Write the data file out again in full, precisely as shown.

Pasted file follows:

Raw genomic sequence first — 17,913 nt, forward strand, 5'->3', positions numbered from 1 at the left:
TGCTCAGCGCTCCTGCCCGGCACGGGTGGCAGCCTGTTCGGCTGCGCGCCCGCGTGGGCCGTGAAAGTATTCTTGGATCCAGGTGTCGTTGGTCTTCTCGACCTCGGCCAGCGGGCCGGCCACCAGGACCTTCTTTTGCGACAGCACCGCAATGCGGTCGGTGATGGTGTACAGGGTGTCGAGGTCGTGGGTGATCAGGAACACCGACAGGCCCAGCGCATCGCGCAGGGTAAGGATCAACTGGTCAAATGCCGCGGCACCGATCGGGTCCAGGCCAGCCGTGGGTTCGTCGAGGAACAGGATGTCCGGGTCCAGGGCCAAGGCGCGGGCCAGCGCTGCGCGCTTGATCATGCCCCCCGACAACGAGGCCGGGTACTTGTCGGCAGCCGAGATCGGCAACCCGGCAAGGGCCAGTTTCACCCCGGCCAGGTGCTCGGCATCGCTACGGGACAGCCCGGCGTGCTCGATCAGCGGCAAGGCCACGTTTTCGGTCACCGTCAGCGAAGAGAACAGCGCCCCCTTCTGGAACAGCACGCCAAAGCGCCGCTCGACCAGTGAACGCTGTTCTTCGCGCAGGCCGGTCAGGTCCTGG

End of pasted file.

Raw genomic sequence first — 17,913 nt, forward strand, 5'->3', positions numbered from 1 at the left:
TGCTCAGCGCTCCTGCCCGGCACGGGTGGCAGCCTGTTCGGCTGCGCGCCCGCGTGGGCCGTGAAAGTATTCTTGGATCCAGGTGTCGTTGGTCTTCTCGACCTCGGCCAGCGGGCCGGCCACCAGGACCTTCTTTTGCGACAGCACCGCAATGCGGTCGGTGATGGTGTACAGGGTGTCGAGGTCGTGGGTGATCAGGAACACCGACAGGCCCAGCGCATCGCGCAGGGTAAGGATCAACTGGTCAAATGCCGCGGCACCGATCGGGTCCAGGCCAGCCGTGGGTTCGTCGAGGAACAGGATGTCCGGGTCCAGGGCCAAGGCGCGGGCCAGCGCTGCGCGCTTGATCATGCCCCCCGACAACGAGGCCGGGTACTTGTCGGCAGCCGAGATCGGCAACCCGGCAAGGGCCAGTTTCACCCCGGCCAGGTGCTCGGCATCGCTACGGGACAGCCCGGCGTGCTCGATCAGCGGCAAGGCCACGTTTTCGGTCACCGTCAGCGAAGAGAACAGCGCCCCCTTCTGGAACAGCACGCCAAAGCGCCGCTCGACCAGTGAACGCTGTTCTTCGCGCAGGCCGGTCAGGTCCTGG